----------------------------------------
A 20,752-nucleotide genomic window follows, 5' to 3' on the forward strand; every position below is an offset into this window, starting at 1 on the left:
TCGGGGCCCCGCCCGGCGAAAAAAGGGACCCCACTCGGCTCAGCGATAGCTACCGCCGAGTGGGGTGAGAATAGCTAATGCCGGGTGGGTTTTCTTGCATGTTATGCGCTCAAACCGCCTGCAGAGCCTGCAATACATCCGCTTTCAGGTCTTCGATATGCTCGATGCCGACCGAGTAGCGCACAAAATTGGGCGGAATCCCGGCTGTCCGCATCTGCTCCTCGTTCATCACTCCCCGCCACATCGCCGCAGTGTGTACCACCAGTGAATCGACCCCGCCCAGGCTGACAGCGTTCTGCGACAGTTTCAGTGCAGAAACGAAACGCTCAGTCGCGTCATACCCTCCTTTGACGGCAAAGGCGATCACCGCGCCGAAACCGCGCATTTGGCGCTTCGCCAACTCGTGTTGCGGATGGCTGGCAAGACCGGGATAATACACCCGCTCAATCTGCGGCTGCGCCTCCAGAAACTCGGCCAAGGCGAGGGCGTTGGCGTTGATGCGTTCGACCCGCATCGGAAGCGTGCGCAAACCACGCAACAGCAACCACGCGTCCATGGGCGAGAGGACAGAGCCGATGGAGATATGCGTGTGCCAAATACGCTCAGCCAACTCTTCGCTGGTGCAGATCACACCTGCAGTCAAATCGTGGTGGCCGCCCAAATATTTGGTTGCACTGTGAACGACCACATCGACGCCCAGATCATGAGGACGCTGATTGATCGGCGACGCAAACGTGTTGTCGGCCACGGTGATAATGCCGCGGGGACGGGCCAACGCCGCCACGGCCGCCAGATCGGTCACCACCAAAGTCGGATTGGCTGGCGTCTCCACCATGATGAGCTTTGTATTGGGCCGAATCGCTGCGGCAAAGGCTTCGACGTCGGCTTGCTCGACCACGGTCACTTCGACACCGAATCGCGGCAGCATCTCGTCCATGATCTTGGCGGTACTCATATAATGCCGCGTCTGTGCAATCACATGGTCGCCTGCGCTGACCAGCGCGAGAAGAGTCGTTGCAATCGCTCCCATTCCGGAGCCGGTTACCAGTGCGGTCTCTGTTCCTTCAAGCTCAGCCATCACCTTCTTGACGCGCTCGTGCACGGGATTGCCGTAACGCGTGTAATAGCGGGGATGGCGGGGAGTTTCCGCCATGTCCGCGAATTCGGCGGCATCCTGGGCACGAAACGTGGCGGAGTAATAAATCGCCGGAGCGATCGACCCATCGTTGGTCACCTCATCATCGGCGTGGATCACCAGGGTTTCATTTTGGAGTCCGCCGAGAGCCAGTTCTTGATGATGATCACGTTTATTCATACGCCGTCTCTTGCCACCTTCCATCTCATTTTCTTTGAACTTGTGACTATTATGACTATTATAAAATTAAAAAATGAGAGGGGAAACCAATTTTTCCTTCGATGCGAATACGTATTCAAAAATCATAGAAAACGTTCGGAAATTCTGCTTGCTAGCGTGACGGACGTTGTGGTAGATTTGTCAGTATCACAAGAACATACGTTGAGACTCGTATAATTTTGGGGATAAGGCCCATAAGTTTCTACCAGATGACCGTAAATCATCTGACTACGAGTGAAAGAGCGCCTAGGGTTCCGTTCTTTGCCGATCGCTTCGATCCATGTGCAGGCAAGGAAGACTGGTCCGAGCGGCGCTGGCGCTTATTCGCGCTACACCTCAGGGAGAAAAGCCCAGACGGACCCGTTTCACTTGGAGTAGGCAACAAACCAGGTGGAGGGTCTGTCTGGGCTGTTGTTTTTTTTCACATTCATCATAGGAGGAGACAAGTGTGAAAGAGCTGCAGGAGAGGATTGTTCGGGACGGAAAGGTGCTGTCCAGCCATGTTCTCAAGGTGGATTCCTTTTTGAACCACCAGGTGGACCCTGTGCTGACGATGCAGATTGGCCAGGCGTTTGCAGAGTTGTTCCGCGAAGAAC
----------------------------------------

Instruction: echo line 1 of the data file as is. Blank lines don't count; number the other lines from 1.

A 20,752-nucleotide genomic window follows, 5' to 3' on the forward strand; every position below is an offset into this window, starting at 1 on the left: